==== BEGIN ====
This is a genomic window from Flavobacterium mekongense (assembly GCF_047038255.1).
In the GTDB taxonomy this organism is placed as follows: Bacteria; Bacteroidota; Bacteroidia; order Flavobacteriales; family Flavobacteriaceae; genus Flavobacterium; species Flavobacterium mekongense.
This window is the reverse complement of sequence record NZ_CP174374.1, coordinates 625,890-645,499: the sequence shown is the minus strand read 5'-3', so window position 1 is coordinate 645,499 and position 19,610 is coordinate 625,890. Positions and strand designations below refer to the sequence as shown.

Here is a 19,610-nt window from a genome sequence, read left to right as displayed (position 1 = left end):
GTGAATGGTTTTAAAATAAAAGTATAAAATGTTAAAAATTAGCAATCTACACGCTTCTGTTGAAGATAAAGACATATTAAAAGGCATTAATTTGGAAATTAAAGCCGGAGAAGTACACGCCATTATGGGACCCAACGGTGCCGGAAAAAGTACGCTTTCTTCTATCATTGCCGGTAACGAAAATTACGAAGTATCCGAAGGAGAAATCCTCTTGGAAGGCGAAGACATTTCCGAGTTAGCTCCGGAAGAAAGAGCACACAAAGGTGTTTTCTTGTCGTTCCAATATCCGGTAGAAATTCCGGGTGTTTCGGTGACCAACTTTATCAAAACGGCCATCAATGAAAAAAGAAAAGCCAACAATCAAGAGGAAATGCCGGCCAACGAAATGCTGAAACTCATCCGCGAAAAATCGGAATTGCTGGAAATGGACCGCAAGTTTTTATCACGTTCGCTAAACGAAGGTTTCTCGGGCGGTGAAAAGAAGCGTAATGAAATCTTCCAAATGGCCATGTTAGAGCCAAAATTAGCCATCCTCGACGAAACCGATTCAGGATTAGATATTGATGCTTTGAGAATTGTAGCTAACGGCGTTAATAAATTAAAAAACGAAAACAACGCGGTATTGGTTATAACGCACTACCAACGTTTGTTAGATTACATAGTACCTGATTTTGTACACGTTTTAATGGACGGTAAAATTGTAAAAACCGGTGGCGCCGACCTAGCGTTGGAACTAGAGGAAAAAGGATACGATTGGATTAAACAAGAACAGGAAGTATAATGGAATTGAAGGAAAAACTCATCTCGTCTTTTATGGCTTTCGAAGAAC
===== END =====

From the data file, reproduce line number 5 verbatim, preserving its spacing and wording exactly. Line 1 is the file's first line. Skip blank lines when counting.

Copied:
GTGAATGGTTTTAAAATAAAAGTATAAAATGTTAAAAATTAGCAATCTACACGCTTCTGTTGAAGATAAAGACATATTAAAAGGCATTAATTTGGAAATTAAAGCCGGAGAAGTACACGCCATTATGGGACCCAACGGTGCCGGAAAAAGTACGCTTTCTTCTATCATTGCCGGTAACGAAAATTACGAAGTATCCGAAGGAGAAATCCTCTTGGAAGGCGAAGACATTTCCGAGTTAGCTCCGGAAGAAAGAGCACACAAAGGTGTTTTCTTGTCGTTCCAATATCCGGTAGAAATTCCGGGTGTTTCGGTGACCAACTTTATCAAAACGGCCATCAATGAAAAAAGAAAAGCCAACAATCAAGAGGAAATGCCGGCCAACGAAATGCTGAAACTCATCCGCGAAAAATCGGAATTGCTGGAAATGGACCGCAAGTTTTTATCACGTTCGCTAAACGAAGGTTTCTCGGGCGGTGAAAAGAAGCGTAATGAAATCTTCCAAATGGCCATGTTAGAGCCAAAATTAGCCATCCTCGACGAAACCGATTCAGGATTAGATATTGATGCTTTGAGAATTGTAGCTAACGGCGTTAATAAATTAAAAAACGAAAACAACGCGGTATTGGTTATAACGCACTACCAACGTTTGTTAGATTACATAGTACCTGATTTTGTACACGTTTTAATGGACGGTAAAATTGTAAAAACCGGTGGCGCCGACCTAGCGTTGGAACTAGAGGAAAAAGGATACGATTGGATTAAACAAGAACAGGAAGTATAATGGAATTGAAGGAAAAACTCATCTCGTCTTTTATGGCTTTCGAAGAAC